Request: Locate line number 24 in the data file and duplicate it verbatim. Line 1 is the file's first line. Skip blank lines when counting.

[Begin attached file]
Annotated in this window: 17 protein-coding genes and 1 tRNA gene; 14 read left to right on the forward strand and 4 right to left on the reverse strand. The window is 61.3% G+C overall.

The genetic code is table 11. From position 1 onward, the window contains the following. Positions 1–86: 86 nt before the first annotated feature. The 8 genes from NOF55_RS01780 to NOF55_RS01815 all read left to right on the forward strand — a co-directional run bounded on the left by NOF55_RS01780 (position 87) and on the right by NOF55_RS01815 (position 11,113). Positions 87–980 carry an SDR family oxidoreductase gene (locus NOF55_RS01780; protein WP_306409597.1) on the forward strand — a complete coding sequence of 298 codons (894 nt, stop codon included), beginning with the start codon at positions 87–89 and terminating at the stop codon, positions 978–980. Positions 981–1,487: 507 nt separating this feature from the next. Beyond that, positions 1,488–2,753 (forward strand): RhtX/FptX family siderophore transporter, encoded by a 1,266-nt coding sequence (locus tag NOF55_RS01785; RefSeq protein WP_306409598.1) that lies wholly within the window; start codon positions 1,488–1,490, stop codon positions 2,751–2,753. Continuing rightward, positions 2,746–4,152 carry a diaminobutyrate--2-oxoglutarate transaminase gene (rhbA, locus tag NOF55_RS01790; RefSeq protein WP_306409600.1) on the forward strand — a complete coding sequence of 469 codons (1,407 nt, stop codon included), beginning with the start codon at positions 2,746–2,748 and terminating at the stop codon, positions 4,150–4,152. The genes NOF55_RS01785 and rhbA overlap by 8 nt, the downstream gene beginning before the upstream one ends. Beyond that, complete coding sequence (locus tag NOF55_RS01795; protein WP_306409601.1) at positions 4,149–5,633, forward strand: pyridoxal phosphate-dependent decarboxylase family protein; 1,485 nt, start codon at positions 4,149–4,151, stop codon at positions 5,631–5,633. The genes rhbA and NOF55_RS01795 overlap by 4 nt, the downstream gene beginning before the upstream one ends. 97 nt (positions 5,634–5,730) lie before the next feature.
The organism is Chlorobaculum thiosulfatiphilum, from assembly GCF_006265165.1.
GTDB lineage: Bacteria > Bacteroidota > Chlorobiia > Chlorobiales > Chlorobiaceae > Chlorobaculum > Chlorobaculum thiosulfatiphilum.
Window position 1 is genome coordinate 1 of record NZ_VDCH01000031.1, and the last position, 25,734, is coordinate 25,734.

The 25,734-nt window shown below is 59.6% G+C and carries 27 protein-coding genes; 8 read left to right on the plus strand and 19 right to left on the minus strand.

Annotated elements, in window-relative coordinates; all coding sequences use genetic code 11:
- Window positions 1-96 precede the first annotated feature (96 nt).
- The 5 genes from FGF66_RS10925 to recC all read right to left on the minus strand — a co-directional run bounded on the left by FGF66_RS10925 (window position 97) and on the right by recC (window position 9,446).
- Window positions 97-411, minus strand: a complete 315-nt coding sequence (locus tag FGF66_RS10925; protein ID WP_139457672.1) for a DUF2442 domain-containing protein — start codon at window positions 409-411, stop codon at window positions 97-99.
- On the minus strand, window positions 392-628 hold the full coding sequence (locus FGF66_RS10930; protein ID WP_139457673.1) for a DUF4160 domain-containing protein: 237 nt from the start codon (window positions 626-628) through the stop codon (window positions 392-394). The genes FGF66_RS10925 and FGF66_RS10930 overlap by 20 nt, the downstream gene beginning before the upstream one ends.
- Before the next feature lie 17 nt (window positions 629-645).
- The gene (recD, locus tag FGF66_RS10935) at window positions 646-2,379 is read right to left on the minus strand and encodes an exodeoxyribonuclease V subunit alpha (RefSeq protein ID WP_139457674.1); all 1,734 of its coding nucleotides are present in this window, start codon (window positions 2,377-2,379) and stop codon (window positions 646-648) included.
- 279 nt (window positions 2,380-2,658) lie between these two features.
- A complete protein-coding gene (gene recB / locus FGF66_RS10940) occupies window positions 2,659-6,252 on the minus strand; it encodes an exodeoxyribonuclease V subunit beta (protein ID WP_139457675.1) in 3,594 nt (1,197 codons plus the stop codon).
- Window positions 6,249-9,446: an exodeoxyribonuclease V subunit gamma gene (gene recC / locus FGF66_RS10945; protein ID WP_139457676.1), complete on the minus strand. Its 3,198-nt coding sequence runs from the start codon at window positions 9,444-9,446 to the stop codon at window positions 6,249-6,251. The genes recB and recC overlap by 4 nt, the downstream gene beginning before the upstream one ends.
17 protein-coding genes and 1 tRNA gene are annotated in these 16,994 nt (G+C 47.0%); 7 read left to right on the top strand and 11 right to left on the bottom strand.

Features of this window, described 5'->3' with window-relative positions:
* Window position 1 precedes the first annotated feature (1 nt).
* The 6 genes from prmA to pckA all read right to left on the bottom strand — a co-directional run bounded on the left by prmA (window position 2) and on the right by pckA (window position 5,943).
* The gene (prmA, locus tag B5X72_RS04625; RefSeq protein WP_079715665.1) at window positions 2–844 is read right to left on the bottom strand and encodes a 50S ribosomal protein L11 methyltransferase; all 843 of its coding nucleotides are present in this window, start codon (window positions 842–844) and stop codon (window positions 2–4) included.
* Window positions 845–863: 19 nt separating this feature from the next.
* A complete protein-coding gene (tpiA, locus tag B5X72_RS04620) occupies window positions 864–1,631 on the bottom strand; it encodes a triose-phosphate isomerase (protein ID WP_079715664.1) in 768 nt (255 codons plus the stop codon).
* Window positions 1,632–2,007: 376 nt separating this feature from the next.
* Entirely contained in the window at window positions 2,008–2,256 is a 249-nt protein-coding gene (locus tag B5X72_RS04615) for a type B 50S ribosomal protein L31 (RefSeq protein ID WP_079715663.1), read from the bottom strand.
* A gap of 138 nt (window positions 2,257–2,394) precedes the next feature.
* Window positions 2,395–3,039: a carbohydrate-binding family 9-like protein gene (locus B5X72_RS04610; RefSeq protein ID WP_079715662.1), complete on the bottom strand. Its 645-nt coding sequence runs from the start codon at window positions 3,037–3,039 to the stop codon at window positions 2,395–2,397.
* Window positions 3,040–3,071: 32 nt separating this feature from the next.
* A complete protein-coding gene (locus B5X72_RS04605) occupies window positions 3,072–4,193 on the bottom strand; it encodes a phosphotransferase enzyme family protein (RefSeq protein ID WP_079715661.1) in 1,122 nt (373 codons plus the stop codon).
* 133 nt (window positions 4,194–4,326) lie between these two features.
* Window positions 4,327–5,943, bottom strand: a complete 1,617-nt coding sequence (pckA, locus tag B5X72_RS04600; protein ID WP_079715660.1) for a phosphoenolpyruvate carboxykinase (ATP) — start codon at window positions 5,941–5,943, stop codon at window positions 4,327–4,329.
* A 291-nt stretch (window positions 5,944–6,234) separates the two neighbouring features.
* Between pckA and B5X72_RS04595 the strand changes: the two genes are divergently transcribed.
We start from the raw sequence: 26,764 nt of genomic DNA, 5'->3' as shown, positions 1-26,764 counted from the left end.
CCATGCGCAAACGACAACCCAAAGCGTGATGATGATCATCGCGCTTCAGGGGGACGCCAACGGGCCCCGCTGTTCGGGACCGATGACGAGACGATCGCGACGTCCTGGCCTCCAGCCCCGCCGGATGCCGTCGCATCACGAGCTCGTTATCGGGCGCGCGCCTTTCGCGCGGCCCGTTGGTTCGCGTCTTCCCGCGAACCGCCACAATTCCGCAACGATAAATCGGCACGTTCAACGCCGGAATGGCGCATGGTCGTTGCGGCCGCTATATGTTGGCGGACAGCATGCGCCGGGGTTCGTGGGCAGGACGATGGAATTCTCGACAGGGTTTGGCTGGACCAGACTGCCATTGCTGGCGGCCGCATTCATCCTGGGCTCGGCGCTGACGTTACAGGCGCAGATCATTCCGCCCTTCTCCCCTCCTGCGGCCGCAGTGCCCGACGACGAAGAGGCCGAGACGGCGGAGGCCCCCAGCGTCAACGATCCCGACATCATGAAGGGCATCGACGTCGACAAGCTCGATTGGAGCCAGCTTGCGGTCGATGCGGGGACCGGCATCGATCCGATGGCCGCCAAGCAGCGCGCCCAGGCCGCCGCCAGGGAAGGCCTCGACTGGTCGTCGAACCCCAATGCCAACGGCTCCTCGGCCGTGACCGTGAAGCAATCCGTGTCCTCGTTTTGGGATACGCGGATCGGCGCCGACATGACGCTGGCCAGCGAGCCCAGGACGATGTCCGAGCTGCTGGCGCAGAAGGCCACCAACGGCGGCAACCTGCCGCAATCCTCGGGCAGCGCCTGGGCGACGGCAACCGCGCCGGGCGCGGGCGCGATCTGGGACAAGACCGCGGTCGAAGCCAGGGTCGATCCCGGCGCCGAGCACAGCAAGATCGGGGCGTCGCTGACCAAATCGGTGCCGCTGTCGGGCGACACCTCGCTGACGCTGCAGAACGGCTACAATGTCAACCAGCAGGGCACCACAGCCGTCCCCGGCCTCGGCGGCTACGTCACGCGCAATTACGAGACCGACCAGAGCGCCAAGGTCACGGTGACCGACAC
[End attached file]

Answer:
* Window positions 1,632–2,007: 376 nt separating this feature from the next.